Blog| Zero to a Hundred

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I do a lot of events. Like a lot of them. Two to three years ago if you had told me I’d be planning and organizing events and galleries, I wouldn’t have believed you. I was shy and had a hard time emailing or calling businesses and people, much less being in charge. But here I am.

When things slow down for me, my brain starts to overwork and fixate. It’s a good and bad side of my brain that tends to cause me anxiety. Someone suggests or jokes about one little thing and my brain will fixate on the idea until I end up either doing something drastic to my hair, the house, or coming up with a new project to focus on.

That’s what happening now. I did two of those three, but we’ll talk about one of them later.

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A year or two ago, Rony did a design event in Albuquerque called Createathon where he and a bunch of different graphic designers were assigned a project for some non-profits and were given 24 hours to work up logos and marketing material and sometimes website. They did a lock-in and worked from like 11am to 11am the next day. I drove him and some of his coworkers to it so I could drive them back safely and let them sleep in the car.

He tweeted about it the whole night and I followed along while I stayed in the rental house. A lot of good work came out of it and it seemed like a fun idea.

I have no clue what made me think about it again, but it kept bouncing around in my head. I wanted something new to do that would be interesting and push artists to create. I wanted to do a 24 hour lock-in for art and maybe we could display the work and donate part of the proceeds to charity.

When I started Ladies Night, all I had to do was email Robert at Star Comics with the idea and it somehow came together. We set a date, I did art for the flyer, Rony put the flyer together, and the rest was trial and error. Geek Girl Brunch is a collaboration with the other officers. The Pokemon Art Drops were trial and error but easy overall. And the galleries came from experience and brainstorming.

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Everything I’ve done so far has been simple in concept. Previous events give me inspiration for new ones and the experience to push myself forward.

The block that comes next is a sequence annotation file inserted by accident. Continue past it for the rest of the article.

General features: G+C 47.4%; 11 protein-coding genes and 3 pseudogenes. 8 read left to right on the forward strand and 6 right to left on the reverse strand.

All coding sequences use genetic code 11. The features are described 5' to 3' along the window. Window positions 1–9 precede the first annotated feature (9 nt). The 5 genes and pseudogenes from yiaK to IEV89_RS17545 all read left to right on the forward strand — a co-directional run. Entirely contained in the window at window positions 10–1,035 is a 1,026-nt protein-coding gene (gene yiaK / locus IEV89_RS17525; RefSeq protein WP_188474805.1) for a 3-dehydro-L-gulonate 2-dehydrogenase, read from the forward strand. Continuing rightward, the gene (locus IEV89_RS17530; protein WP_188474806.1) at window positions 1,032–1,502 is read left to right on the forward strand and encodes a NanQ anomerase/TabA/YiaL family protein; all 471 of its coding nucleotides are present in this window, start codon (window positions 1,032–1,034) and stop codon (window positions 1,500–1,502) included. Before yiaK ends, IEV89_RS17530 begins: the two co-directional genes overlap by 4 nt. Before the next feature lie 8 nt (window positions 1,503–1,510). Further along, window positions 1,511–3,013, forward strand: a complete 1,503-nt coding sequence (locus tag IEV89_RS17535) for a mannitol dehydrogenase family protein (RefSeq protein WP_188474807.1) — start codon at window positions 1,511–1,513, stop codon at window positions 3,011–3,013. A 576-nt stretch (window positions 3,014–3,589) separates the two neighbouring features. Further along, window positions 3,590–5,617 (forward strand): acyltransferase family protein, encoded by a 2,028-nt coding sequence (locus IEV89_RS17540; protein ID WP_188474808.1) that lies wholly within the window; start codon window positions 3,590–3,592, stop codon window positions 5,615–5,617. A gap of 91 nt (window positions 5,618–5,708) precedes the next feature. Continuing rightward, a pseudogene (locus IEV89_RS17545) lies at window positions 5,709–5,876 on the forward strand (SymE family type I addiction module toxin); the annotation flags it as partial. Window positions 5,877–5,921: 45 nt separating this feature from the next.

I’ve somehow become an event coordinator and have learned how to market and push events to get the attendance.

This is different. This is harder. Even with the Star Wars charity event we’re doing in December, that’s pretty easy since I have help.

Where do I start? Who do I contact? What are the details?

I’m been thinking about it all week, talking it over with Rony and friends on Facebook. I’m emailing galleries and looking up places that have done stuff like this before and seeing if we can rent churches or gyms and what about live streaming the event? We need a place to hold the actual lock-in, need a place to display the art, need a date, need to figure out requirements for participation, figure out snacks and food and necessities to supply artists for 24 hours, advertisement, what charity are we giving too, do we need to write up proposals, etc etc.

It’s a lot, but the thing is: I don’t mind it. My mind is being kept busy. I’m working on art which sometimes is a mindless task for me. Art just happens and flows and I don’t have to think too much when I’m in the zone. But I like events because they’re a challenge.

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I like making a difference. A few years ago I didn’t have any information or places to display my art or things to participate in. I want to provide those opportunities for new artists and help them get involved.

My problem with fixation isn’t always great. It can lead to big, impulsive decisions but sometimes it works in my favor to keep me motivated and growing.

I’ll figure out how to make this event work. I always do. And one day, maybe I can do events as a career and be able to make more of a difference. But for now, I’m busy, I’m happy, I’m covered in paint and I’m working to make the art community a more fun place. I think that’s pretty good.

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-Sam <3

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